How to Build DIY Industrial Galvanized Pipe Shelves
Has anyone seen these Restoration Hardware knock-off shelves on Pinterest? I remember seeing industrial pipe shelving a few years ago and instantly thought they looked like a great way to add storage to a small space, along with some character.
I wanted to recreate this look for a farmhouse-style baby nursery I’m working on for my nephew. I knew new shelves were a must for this space to add a bit more storage and a place to display cute home decor. Plus, that industrial style will complement the other aspects of this cool nursery.
Let’s Make Some DIY Industrial Shelves
We knew we could DIY these industrial pipe shelves without spending a ton of time or money and that’s exactly what we did. This is definitely an easy weekend project that anyone can do. But, we definitely learned a few tips and tricks along the way, so with our instruction your project can go even more smoothly than ours.
DIY Pipe Shelves, The Cost
Although we LOVE the look of these shelves, we do want to warn you that this DIY project was NOT dirt cheap (which was a surprise to me).
The materials themselves were about $50, so I would not recommend this look if you’re DIY-ing this specific shelf to save money. Just a heads up so you’re not as shocked as I was.
Supplies for 2 DIY Pipe Shelves
- 4 iron pipes cut to size (1-inch diameter)
- 4 caps (1 inch)
- 4 galvanized floor flanges (1 inch) This is where most of the cost comes from at almost $10 each
- 2 wooden boards (I went with pine boards)
- Stain (color of your choice) + rags
- 1 bottle flat black spray paint
- 4 two-hole straps (1 inch), may need 8 dark nuts + 8 dark washers to hold straps onto pipes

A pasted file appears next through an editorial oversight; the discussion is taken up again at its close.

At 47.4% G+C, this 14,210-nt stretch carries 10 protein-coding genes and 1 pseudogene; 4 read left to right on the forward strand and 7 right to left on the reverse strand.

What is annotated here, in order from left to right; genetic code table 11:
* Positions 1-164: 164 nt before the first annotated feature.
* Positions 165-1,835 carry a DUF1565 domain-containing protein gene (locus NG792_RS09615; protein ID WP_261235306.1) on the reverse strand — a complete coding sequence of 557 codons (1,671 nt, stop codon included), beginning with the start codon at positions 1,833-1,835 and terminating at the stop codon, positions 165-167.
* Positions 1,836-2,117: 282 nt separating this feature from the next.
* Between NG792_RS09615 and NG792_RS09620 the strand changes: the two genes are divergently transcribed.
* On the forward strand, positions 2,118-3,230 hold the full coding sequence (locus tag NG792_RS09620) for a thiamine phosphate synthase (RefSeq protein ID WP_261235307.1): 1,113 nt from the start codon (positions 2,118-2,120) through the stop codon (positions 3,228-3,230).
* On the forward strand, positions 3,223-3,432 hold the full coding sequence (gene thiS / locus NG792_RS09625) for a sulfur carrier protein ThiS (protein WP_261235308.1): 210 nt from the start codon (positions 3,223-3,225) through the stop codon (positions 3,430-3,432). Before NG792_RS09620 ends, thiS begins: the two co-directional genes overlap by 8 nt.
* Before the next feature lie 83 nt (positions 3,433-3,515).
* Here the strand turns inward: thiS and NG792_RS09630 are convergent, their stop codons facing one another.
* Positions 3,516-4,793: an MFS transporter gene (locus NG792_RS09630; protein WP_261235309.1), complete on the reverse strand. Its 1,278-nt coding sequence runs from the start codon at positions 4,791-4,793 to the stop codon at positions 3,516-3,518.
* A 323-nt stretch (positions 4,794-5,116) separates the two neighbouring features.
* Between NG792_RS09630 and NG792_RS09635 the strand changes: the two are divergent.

- Dark screws
- 16 drywall anchors (if you don’t hit a stud)
- Power drill
DIY Industrial Pipe Shelves, Step-by-Step Tutorial
The first step is to get your pipes cut down to size. For the actual pipes, the only prep work we had to do was to have the pipe lengths cut to size. You can get this done at your local hardware store, usually for free! The one large pipe was cut down into four equal-sized pieces.
Sand & Spray Your Pipes
We always like to give pieces a light sanding before using spray paint to paint the pipes. It helps it adhere better and we knew we wanted this to have a long-lasting finish. We wanted black pipes, so we used a flat black spray paint color. I always recommend at least two coats of paint.
DIY Tip: Note in the picture there are eight straps to hold the wooden shelves into place, but we actually only ended up needing four for this DIY project. Also, you may need to spray paint a couple of times to get some of the areas that you missed the first time (i.e. the bottom of the safety clips). The paint did adhere to the pipes, but be super careful not to scratch any of these parts on each other. It can be scratched off until it’s fully cured.
Money & Time Saving Tip: If you want black iron pipes (like ours) you can also search for galvanized pipe for gas lines. It’s already painted black and would save you a step!